City & Business: Lacking personnel

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I HAVE only once had dealings with a personnel director and have to confess to knowing little about what they do, so the following remarks perhaps deserve to be taken with a large pinch of salt. Most personnel directors, I'm sure, are nice, well-meaning, decent sorts, fulfilling a useful, possibly vital, corporate function. The popular image of them as petty empire builders interested only in regimenting the workforce and stifling initiative, flair and ability is presumably wholly unfair. But they have little if anything of value to say about the future of the City, judging by the 100 or so pages of self-serving management gobbledegook a group of them have just produced on the subject.

Entitled Winning People, this product of the strangely named London Human Resource Group is a litany of dire warnings: unless swift and radical action is taken - most of which seems to revolve around expanding the remit and powers of the City's personnel managers - London as a financial centre is doomed, destined to go the same way as British manufacturing. Hard decisions are necessary to weather 'the gathering storm'.

The City is already under siege and the Europeans on our shores, it goes on. London is only belatedly waking up to the fact that Paris, Frankfurt, Amsterdam, Milan and Madrid are mounting formidable challenges in financial services. With its competitive edge diminished, the City could drop within five years from being the premier centre to 'first among equals. After that, who knows?'. Who indeed? But certainly not this lot, who advance no plausible case for their doom-laden prophesies.

Of course the City shouldn't be complacent, but the only real believers in Paris and Frankfurt as serious contenders to be Europe's leading financial centre are their own publicity machines. Doomsters have been warning since time immemorial that London is about to lose its pre-eminent status, but it has always defied them.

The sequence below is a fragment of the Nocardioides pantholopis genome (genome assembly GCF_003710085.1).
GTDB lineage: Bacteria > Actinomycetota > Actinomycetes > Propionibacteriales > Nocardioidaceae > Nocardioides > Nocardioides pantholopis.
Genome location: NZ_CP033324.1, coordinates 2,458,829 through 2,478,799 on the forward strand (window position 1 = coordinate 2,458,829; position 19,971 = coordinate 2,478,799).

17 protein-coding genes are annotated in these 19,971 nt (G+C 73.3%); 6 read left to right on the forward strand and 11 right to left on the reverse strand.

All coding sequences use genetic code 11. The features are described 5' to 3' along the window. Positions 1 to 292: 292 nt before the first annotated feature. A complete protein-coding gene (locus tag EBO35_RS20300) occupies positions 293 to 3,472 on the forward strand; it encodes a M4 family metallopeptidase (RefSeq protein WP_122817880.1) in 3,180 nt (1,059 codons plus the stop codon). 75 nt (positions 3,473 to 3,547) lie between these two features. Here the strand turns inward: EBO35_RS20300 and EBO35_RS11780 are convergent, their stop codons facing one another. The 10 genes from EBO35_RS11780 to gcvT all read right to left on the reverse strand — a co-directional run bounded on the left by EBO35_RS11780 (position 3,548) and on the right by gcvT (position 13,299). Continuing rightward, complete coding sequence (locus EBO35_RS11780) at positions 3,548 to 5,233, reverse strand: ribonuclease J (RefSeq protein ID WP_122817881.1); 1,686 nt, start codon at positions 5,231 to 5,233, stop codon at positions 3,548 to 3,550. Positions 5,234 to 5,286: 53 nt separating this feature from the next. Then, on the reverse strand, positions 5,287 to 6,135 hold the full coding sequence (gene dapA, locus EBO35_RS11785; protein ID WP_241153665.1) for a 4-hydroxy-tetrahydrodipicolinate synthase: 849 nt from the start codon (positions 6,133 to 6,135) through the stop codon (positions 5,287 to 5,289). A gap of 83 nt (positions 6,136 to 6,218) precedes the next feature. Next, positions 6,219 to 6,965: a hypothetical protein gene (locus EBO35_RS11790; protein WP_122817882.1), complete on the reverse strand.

One of the most remarkable things about the City over the past 15 years is that despite the globalisation of trading and the power of technology to switch business between centres - factors that would tend to diminish the City's importance - London has largely maintained if not improved its share of world markets. Investment bankers, continental as well as American, set up shop in the City because it has an infrastructure and critical mass far in advance of anything rival European cities can offer. Much as the French and Germans would love it to be otherwise, the language of securities and foreign exchange trading is English. The tax regime is also relatively benign and, last but not least, the British share with the Americans an affinity with markets that few on the Continent possess or understand.

But even if the rest of us don't go along with the personnel managers, there's one eminent City figure who apparently does: Lord Alexander of Weedon, chairman of National Westminster Bank. 'This report's recommendations deserve to be studied at the highest level in every institution,' he opines in a foreword to the book. Perhaps Lord Alexander's finely tuned legal mind has spotted something amid all the platitudes and business-school speak that the rest of us have missed. I wonder if he might let us in on the secret.